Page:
Technology in translation

Advances in technology have dramatically changed how the business world functions – the translation and localisation industry is no exception. Translators no longer work with a pen and paper, but with CAT tools.

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Translation has come a long way since translators had to trek to the post office to send off their typed translation by special delivery. Nowadays, with use computers and the internet, translators don’t even have to leave their desk to submit their work. Can you imagine life without your computer or smartphone? At Web-Translations we certainly can’t!

We make use of free videoconferencing systems, like skype, to keep in touch with our translators. We can place a job in seconds, we can interview new translators and we can immediately respond to queries. We also use emails (magic!) and have an online Projects Tool that we use for projects where there are several people involved, so that everyone stays up to date with any developments.

We use memoQ and SDL Trados software, which are types of Computer Aided Translation (CAT) tools, to manage our translations and create databases of translations for clients, so that they benefit from cheaper, more consistent translations when sending through similar content. There are also many other types of software on the market, most of which are compatible with at least one of our systems. The translation memory .tmx file is the standard format for most types of software, so if you are coming to us from another agency, please do ask them for your .tmx file containing your translations. It is legally yours!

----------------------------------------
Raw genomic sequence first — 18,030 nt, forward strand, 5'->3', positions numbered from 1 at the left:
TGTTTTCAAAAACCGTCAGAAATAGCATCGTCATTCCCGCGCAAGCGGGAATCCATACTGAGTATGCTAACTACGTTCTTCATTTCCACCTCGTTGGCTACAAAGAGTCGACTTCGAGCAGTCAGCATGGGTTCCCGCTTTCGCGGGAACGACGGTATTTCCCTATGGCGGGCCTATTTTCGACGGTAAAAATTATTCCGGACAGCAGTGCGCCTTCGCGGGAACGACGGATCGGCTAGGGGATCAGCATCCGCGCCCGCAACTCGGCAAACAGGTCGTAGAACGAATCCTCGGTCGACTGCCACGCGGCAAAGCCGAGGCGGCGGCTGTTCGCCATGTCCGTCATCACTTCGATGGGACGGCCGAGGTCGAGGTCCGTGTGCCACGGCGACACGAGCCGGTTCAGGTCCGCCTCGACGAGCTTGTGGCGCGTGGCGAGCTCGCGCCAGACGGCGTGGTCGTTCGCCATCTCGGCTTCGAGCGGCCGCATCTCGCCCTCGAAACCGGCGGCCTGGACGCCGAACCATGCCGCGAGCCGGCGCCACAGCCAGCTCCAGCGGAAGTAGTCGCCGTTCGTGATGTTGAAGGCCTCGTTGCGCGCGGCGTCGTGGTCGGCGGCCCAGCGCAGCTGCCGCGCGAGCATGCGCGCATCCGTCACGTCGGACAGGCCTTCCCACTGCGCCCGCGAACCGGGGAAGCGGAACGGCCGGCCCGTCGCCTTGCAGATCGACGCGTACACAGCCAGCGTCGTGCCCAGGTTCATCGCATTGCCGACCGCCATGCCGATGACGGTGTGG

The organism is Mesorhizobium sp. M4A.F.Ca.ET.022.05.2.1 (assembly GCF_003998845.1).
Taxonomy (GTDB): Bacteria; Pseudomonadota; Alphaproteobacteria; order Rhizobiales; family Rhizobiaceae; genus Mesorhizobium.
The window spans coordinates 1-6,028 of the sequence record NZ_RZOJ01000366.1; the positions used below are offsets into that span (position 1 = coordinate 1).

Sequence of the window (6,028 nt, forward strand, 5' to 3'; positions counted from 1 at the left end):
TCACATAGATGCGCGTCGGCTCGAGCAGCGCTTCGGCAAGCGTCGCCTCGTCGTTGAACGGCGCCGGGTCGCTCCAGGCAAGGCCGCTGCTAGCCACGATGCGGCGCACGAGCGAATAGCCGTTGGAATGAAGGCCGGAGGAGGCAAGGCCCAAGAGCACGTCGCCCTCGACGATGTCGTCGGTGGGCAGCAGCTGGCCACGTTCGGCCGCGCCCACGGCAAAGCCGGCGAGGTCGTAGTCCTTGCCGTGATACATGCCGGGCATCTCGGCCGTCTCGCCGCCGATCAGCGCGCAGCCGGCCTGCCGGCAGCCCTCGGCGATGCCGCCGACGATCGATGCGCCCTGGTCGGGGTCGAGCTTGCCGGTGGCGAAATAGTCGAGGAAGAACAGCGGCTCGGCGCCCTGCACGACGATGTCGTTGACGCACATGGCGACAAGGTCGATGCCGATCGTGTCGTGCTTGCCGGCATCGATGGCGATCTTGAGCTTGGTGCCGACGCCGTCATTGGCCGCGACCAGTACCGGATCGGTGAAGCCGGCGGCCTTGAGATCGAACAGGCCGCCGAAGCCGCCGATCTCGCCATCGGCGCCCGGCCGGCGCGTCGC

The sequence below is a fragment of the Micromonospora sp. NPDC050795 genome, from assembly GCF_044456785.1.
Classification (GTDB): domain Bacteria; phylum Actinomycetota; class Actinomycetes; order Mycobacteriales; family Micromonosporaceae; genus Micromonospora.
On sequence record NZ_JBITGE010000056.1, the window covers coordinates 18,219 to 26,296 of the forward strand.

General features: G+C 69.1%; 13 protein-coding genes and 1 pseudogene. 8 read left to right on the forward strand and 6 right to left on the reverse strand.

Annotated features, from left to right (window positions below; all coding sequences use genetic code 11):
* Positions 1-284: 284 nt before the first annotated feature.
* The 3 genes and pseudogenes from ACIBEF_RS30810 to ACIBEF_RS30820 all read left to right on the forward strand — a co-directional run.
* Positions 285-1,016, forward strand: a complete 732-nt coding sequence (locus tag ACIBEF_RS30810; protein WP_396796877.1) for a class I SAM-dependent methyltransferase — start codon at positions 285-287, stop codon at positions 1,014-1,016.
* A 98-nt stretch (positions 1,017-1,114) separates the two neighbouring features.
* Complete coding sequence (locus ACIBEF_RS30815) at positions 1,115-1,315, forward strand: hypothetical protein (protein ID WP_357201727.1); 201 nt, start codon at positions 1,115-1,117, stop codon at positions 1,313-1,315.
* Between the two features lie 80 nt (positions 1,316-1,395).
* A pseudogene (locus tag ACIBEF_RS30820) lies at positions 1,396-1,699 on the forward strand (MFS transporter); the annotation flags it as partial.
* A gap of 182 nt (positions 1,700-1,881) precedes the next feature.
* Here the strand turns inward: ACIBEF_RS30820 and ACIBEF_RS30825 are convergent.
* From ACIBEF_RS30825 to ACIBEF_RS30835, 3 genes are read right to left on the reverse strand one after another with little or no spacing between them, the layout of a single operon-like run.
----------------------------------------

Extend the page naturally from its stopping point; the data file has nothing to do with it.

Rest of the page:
Technology has changed the translation and localisation industry for the better. However, we are yet to learn to love the various types of machine translation out there. It does serve a purpose – for example, if a client wants to check if they will be able to import a translated file into their CMS, we can provide a machine-translated version for verification purposes. Apart from this, we haven’t found many uses for it! There is no subsitute for human translators.

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